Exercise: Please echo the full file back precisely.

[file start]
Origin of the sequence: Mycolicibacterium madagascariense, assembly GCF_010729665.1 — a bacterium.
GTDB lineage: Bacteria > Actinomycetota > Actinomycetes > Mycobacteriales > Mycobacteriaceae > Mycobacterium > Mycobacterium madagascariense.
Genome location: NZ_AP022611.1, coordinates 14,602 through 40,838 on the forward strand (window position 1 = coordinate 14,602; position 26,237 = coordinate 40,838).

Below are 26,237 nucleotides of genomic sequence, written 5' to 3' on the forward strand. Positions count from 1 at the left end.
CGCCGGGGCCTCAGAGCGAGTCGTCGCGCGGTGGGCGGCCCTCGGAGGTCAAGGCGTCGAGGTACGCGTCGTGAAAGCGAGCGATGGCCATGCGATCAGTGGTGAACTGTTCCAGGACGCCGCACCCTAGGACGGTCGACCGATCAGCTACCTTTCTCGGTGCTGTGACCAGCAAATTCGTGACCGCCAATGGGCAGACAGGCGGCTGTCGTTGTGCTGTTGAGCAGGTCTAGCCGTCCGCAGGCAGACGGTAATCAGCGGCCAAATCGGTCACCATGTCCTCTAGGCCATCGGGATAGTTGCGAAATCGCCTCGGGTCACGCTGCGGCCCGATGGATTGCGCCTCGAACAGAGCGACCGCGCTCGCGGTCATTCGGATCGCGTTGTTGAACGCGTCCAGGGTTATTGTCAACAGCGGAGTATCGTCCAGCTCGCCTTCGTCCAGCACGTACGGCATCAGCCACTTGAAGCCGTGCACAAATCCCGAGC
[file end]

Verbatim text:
Origin of the sequence: Mycolicibacterium madagascariense, assembly GCF_010729665.1 — a bacterium.
GTDB lineage: Bacteria > Actinomycetota > Actinomycetes > Mycobacteriales > Mycobacteriaceae > Mycobacterium > Mycobacterium madagascariense.
Genome location: NZ_AP022611.1, coordinates 14,602 through 40,838 on the forward strand (window position 1 = coordinate 14,602; position 26,237 = coordinate 40,838).

Below are 26,237 nucleotides of genomic sequence, written 5' to 3' on the forward strand. Positions count from 1 at the left end.
CGCCGGGGCCTCAGAGCGAGTCGTCGCGCGGTGGGCGGCCCTCGGAGGTCAAGGCGTCGAGGTACGCGTCGTGAAAGCGAGCGATGGCCATGCGATCAGTGGTGAACTGTTCCAGGACGCCGCACCCTAGGACGGTCGACCGATCAGCTACCTTTCTCGGTGCTGTGACCAGCAAATTCGTGACCGCCAATGGGCAGACAGGCGGCTGTCGTTGTGCTGTTGAGCAGGTCTAGCCGTCCGCAGGCAGACGGTAATCAGCGGCCAAATCGGTCACCATGTCCTCTAGGCCATCGGGATAGTTGCGAAATCGCCTCGGGTCACGCTGCGGCCCGATGGATTGCGCCTCGAACAGAGCGACCGCGCTCGCGGTCATTCGGATCGCGTTGTTGAACGCGTCCAGGGTTATTGTCAACAGCGGAGTATCGTCCAGCTCGCCTTCGTCCAGCACGTACGGCATCAGCCACTTGAAGCCGTGCACAAATCCCGAGC